Our faith traditions can seem like our entire world, and we are often prone to casting the faith tradition of others using our own language, forcing them into terms that allow us to categorize them and move on. Sometimes pausing to listen, to hear the faith expression of another, can remind us that G-d, or the Divine, is not easily categorized, and that we ought to not be so quick to categorize the faith position of another human being. For this edition of our multifaith dialogue series, I spoke to Jenny Mai, a first-year Divinity School student. I have included an abbreviated version of our conversation below.
Q: How would you identify your faith tradition? Or position yourself theologically?
A: Faith-position wise, I identify a variety of ways, depending on the context in which I am in.
I identify as an ex-Catholic. I was born and raised Catholic, particularly within the Roman Catholic Church. I stopped being Catholic from a really young age and was able to be free of Catholicism when I was in college – when I got to Wake Forest undergraduate.
In undergraduate, I had no inclination toward religion whatsoever. I had a deep respect for diverse religious traditions, but did not feel a call to one.
Now, within the Divinity School, I identify as non-Christian because the Div School is based in Christian tradition.
I identify as agnostic, which essentially means I do not adhere to a particular religious tradition but I do have some sort of connection to something—I don’t want to say higher, because I don’t know that I would define that hierarchy—it could be horizontal for me. I do believe in the Ancestors, an Afro-centric Christian idea, even though I don’t particularly identify with Christianity. The ancestors are really important elements to my movement in the world.
Overall, I don’t identify with a particular religious tradition. I use “agnostic” because that is what most people are familiar with and it’s the only language that captures my experience.
Q: What do you mean by “Free of Catholicism”?
A: That meant not having to go to church anymore, particularly the church in Charlotte that my family went to. I was in Catholic school from elementary school through high school, so it was all-consuming during that time. So, when I said “free” I meant free.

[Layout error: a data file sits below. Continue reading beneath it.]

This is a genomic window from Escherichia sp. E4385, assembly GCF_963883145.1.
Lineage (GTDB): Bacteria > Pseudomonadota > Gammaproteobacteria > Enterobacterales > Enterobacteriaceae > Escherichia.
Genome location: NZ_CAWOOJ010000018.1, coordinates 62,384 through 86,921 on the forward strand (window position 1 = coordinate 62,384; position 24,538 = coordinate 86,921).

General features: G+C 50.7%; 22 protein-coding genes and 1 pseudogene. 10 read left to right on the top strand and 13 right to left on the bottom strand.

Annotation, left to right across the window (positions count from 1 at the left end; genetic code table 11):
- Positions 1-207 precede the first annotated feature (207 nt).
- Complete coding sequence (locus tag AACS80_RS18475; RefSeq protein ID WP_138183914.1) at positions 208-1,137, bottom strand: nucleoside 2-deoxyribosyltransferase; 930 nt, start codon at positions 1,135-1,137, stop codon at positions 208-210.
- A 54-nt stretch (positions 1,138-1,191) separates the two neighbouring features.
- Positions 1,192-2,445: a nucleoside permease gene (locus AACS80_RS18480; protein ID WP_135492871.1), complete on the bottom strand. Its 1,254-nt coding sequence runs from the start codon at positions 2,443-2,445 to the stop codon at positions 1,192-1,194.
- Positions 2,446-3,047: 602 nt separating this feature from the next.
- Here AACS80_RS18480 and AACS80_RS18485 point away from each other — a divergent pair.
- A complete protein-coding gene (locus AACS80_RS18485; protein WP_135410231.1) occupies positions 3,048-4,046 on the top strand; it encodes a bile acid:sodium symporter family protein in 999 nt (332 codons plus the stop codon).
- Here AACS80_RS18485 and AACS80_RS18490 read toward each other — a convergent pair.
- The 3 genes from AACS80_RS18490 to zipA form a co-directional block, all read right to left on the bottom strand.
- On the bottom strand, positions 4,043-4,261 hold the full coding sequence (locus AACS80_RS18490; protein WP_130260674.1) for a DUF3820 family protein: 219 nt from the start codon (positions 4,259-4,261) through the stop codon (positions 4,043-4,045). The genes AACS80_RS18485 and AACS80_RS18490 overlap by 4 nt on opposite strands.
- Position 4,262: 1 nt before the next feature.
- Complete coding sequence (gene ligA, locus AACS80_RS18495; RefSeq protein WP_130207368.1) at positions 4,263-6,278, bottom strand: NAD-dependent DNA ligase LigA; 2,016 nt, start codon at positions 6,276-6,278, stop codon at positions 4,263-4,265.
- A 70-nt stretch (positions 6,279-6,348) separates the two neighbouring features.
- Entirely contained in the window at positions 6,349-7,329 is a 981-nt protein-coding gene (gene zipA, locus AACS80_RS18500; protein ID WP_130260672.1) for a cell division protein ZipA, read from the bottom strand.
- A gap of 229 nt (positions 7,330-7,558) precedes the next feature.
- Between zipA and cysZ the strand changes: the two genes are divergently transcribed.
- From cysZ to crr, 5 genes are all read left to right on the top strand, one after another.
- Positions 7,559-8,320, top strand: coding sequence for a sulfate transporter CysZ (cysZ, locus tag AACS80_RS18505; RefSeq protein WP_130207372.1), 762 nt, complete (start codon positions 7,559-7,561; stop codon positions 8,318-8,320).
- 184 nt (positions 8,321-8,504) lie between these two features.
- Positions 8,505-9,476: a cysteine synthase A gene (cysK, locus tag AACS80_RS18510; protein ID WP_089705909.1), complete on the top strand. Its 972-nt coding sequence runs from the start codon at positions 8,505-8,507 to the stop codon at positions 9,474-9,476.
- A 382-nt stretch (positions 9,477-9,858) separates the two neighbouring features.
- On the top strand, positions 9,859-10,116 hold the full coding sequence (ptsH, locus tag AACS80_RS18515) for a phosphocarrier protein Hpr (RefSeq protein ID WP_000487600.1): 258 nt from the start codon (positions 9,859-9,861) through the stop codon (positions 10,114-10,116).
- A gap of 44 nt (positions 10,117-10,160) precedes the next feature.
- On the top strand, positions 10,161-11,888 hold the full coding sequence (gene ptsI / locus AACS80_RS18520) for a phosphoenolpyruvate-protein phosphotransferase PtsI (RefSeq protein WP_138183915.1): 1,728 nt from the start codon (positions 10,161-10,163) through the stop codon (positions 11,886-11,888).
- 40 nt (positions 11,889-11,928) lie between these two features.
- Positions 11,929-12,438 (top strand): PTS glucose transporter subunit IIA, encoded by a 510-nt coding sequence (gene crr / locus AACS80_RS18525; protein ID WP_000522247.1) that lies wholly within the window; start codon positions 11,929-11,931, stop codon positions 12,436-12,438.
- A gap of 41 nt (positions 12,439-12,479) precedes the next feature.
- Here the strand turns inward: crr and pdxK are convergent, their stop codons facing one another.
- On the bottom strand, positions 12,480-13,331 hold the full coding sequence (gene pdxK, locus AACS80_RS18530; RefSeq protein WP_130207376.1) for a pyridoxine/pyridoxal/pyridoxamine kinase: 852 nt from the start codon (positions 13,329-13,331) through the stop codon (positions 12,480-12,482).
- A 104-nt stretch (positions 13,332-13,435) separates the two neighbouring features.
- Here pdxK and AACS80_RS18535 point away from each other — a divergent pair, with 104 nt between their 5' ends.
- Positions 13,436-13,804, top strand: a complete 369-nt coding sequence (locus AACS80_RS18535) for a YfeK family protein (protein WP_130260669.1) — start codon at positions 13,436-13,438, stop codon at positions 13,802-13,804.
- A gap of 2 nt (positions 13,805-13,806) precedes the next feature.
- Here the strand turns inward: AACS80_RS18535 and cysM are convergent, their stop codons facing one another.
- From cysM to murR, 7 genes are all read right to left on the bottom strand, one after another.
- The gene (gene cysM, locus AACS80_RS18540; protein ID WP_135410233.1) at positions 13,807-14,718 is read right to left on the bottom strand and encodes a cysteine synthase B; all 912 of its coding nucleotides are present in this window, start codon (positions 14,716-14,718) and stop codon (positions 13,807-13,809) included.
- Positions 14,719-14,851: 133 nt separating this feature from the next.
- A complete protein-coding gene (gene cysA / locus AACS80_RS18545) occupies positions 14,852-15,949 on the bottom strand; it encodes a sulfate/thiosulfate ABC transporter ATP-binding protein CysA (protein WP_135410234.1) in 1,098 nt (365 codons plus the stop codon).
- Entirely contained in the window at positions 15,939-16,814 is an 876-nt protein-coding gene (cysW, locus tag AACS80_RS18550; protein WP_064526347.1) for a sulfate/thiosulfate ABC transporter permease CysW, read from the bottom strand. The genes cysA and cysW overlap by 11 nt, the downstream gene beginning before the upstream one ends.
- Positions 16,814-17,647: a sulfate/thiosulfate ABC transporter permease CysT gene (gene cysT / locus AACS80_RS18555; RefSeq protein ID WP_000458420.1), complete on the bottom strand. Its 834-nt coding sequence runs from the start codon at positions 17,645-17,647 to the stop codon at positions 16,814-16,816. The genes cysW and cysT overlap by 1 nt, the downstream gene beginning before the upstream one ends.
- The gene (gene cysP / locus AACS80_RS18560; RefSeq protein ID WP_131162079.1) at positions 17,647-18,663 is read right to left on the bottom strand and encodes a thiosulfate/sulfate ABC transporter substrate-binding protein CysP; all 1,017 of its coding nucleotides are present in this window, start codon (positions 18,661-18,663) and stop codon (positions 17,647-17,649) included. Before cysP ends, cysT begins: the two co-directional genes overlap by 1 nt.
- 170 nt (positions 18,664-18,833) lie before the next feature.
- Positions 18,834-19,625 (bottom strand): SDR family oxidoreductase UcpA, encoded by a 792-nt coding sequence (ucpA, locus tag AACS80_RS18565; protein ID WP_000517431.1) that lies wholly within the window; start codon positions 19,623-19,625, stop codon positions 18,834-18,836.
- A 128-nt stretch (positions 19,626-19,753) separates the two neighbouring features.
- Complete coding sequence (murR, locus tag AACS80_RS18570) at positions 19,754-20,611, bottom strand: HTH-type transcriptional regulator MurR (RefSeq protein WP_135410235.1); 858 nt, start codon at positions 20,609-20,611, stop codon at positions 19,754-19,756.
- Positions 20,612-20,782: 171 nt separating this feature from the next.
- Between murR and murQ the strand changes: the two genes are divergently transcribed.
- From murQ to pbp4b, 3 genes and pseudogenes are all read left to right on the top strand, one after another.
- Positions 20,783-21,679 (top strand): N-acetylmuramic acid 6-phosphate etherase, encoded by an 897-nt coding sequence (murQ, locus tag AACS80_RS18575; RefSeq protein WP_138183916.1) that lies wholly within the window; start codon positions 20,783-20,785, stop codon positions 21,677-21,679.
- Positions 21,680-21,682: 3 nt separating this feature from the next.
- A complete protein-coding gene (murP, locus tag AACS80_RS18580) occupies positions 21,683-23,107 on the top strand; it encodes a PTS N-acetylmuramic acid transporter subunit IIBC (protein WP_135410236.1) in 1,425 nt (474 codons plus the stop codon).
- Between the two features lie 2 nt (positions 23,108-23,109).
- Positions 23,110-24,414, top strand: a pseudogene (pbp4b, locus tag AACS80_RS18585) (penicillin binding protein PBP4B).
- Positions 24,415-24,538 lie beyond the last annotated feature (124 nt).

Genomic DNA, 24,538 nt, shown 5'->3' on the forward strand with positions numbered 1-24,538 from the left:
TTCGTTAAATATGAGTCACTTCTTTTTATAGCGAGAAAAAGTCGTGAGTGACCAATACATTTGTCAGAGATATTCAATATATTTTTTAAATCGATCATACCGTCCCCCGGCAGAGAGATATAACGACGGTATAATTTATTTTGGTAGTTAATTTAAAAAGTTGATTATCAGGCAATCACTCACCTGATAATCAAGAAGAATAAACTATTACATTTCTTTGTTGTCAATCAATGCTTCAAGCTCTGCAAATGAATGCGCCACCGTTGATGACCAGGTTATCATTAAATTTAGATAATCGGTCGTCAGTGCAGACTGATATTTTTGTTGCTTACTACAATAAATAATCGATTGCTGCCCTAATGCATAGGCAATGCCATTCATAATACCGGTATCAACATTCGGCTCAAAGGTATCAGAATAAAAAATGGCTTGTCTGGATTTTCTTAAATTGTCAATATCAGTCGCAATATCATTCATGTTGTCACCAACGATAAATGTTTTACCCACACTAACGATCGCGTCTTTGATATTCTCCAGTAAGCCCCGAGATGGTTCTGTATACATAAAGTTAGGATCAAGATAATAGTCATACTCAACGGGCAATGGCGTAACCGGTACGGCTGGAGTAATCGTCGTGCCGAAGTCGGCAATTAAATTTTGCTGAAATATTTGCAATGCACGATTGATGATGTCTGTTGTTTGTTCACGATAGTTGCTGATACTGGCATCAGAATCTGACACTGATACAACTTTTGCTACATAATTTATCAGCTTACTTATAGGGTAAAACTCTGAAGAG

Also, I am a survivor of conversion therapy within the Catholic tradition. So, when I became free, it meant I didn’t have to go through that pain anymore and I didn’t have to be in a relationship with a god or a being in general and I did not have to be punished for my identity.
I identify as a black, queer, non-binary, gender-fluid, gender-queer person. It has always been my experience, but came to me after I left undergraduate. My Catholic tradition did not let me be free in that sense.
It is part of the reason I identify as agnostic now. I don’t believe in having to choose between any dichotomies in general — male and female, black and white, Christian and non-Christian.
So, I identify as non-Christian because I want to exist outside the binaries within the Christian world. If I’m not in a Christian context, then I identify as agnostic.
Q: Why Divinity School?
When I was an undergrad, I studied sociology and women and gender studies, so I had a large, macroscopic, systemic perspective on life and the world and how it permeates existence around me and society.
I was introduced to Divinity School by random encounters with Divinity students. They were always at the coolest things I attended. They were at a SpeakOut when the Mike Brown verdict came out. They were at a lot of organizing spaces I was in. I asked, “Who are these Divinity students? What do they do? What are they about?”
For some reason, I was drawn to the individuals who were at the Divinity School.
Also, I met Meagan McNeely while we worked together at the Pro Humanitate Institute. I also talked with Hollis [Dudgeon]. I was trying to figure out the next stepping stone, the next space where I could get a scholarship, not go home to my parents, and learn some things and grow. I feel like I have time. I’m 22, just came from undergrad. The icing on the cake was that my partner, Demi McCoy, who was also a Div School student, gave me insight into the school. She introduced me to community lunch – I love free food!
I thought, why should I invest in Divinity School? I can just talk with people from the Div School and not have to spend the time. But I took Elizabeth Gandolfo’s Latin American Liberation Theology, and I thought wow; and realized there are things that can be reclaimed in theology—our conceptions about God. It just seemed valuable to me. Another class I took was with Ronald Neal in the Religious Studies department. He introduced me to James Cone and also to Anthony Pinn. Pinn identifies as an atheologian, someone who studies theology and is an atheist. I read his book, Embodiment and the New Shape of Black Theological Thought, as I am very interested in embodiment. I thought it was really cool, so I applied to the Div School.
I found the love of God fascinating. The mismatch between people’s actions and the love of God also fascinated me. I saw Div School as a way to shift the culture, be present, and get new language I could use to better understand myself and others, so I applied.
I found compelling people’s emotions towards theology. I could go to a sociology program, but theology people’s expression that they feel called and they love God—their entire essence is wrapped up in Div School and I wanted that.